Using this in combination with Baidu or Yahoo would be a good way to practice Chinese reading and polish up for your next night out at the KTV. It recognized all of our Chinese songs, and a few of our English ones. Plus the interface is all in Chinese, so even more practice!

(This is almost, but not quite, as cool as my Baidu/Flickr/Adsotrans mash-up idea.)

Friday, February 24, 2006

This article from yesterday's Metro Express newspaper is significant (rush translation follows, I'm supposed to be off to work):

"Entertainment venues forbidden from staying open at night" is not allowed to be bypassed

According to the new national laws that are coming into effect on March 1st, entertainment venues are forbidden from staying open past 2am. Because Shanghai has a lot of KTVs and these are doing booming business, the KTV owners say that they will comply with the law by allowing no new customers onto the premises after 2am, but that they won't kick out the customers that are present when "closing time" rolls around.

In reaction to this, city authorities have said that they will strictly carry out the laws promulgated by China's national government, no matter who the proprieter of the venue is. [The rest of this paragraph is Communist-ardor speech about "有关部门" and "作出进一步的工作布置“ that I won't translate because I can't do it justice in the 30 seconds before I head out the door.]

That second paragraph is like both a veiled threat, and at the same time provides some wiggle room. Hooray for Chinese double-speak! which allows us to have Prohibition-like laws without people getting up in arms. I wonder what the Dragon Club and Cotton's have to say about this new law.

Tuesday, February 21, 2006

So at the "Rock Around Clock" concert at DDM a while back I heard about a new bar that Yuyintang was going to open near Caobao Road. This is the first concert I've seen advertised at that bar:

3.10 冷酷仙境《2005 LIVE》专辑首发专场音乐会
地点:龙漕路200弄100号一楼 育音堂
时间:2006年03月10日 20点00分

自2001 年成立以来,冷酷仙境一直在录音作品上追求细腻唯美,而现场表现则沉重浓烈,激情四溢。可以说,没有看过冷酷仙境现场的人,其实并不了解这个乐队的真实面貌。因此我们将2005年在ark音乐餐厅演出时的现场录音,作了一个整理,将最能够展示乐队真实风采的录音集成这一张专辑,以弥补长久以来录音作品与现场演出差距太大的遗憾,使得冷酷仙境特有的双重气质得以全面体现。另一方面这也是我们自己对乐队成军五年来,经历过大大小小的演出之后,个人磨练和乐队配合的一个总结。

March 10th: Cold Fairyland "2005 Live" CD Launch Party
Place: Yuyintang Bar (200 Longcao Rd, #100 1F)
Time: March 10th, 8pm
Price: RMB 30 (includes a copy of the new CD)

Lin Di also put up a map to the location.

A day later, I find out that there's an earlier date, the opening bash on March 4th.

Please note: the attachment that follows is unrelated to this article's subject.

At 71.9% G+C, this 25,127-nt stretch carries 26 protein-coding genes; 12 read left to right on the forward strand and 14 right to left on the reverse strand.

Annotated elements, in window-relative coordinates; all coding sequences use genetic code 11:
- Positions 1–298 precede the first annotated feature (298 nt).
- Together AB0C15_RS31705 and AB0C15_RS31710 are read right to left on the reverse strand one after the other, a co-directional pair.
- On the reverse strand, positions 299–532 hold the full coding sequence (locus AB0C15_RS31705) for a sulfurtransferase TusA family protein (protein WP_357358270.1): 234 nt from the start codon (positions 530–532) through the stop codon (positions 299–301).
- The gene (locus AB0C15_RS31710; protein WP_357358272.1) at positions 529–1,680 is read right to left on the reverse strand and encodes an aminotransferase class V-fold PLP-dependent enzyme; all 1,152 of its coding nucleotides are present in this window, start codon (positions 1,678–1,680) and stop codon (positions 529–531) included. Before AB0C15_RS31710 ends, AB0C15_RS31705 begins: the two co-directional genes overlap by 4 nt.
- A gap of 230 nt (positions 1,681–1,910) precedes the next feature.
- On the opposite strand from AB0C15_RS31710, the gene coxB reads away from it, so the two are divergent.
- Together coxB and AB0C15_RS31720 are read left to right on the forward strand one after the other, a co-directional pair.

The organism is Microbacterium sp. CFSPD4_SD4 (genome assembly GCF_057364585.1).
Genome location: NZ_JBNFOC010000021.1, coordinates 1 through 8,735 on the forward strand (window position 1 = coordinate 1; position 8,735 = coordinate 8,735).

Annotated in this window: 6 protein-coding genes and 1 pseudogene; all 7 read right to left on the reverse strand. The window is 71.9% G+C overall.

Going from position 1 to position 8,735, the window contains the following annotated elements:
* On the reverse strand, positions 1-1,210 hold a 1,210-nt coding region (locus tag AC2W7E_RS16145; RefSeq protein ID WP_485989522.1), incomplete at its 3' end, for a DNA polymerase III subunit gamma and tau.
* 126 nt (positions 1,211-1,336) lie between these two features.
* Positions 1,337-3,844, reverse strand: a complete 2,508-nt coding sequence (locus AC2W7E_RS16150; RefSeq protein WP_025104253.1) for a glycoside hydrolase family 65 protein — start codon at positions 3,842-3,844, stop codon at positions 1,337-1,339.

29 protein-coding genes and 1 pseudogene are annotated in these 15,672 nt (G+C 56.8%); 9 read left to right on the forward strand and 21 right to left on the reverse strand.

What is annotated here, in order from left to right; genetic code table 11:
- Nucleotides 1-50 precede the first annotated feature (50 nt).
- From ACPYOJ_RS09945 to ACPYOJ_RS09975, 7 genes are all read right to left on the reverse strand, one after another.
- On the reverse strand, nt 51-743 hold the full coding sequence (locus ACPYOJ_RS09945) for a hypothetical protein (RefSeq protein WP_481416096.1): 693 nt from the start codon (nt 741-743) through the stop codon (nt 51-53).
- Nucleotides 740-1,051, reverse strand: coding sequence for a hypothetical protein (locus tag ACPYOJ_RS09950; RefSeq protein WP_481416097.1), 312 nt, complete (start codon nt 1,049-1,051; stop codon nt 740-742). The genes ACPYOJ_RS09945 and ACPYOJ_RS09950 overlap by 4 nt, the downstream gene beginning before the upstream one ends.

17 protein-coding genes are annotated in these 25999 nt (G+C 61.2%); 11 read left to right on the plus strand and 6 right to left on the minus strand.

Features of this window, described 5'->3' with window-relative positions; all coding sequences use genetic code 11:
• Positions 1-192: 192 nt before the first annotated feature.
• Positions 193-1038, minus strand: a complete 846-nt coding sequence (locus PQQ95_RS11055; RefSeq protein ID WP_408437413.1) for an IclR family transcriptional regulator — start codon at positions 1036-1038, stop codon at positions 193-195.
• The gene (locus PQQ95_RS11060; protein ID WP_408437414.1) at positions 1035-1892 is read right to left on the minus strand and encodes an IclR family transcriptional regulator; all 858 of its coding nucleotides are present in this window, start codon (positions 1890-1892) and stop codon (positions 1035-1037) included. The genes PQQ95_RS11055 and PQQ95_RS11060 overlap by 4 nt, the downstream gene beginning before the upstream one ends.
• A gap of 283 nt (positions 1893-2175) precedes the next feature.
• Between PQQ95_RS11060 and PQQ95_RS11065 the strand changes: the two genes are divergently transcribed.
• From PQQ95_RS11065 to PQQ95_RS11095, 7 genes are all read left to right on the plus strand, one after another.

Monday, February 20, 2006

It's official: the February Shanghai Webloggers meeting is set for next week. According to Maria:

Wednesday night. 7 p.m.
I'll buy pizza, make a salad, and get some soda.
You guys can bring beer or other drinks.

Hope to see you there.

If you're reading this on my homepage, you'll already know that Jodi set up a weblog on MSN spaces and that her entries are also appearing on my/our site. So get ready for lots of cuteness from "Jodi's Preschool".

Thursday, February 16, 2006

Article copy on the Ruff Ryders homepage reads like a messed up Add-libs puzzle made from a press release issued by a Fortune 500 company:

Surrounded by his Ruff Ryders crew, dogs and bikers, DMX was joined by CEOs Dee and Wah and newly-appointed president of Ruff Ryders, Swizz Beatz. Still, when asked about the status of the Ruff Ryders and whether the movement would be united at Sony, Wah was perturbed and skirted the issue.

Chad “Dr. Seuss” Elliott, a Sony executive and also ironically the producer who originally worked with X on his first single (released on Sony back in 1990), introduced DMX, who found a way to subliminally diss his former label, Def Jam “They sold the home on me. It wasn't about talent anymore.”

Wednesday, February 15, 2006

A Shanghai expat asked, so I replied:

The Livebar is run by some guys from Zhuhai, so there is very little English info. Lemme see...

Feb 17, 8pm - Blues Sultans (blues), Ground to Dust (death metal)
Feb 18, 3pm - Scratch, Saturday Afternoon (two bands I'm not familiar with)
Feb 18, 8:30pm - Living Thin, The Pins (rock)
Feb 25, 8:30pm - Acoustic guitar and harmonica performance

721 Kunming Rd. (near Tongbei Rd) Yangpu District. This place is waaay unconvenient to buses and stuff, get out your map and walk it from the Central Henan Rd metro stop (probably 30-40 minutes) or take a taxi.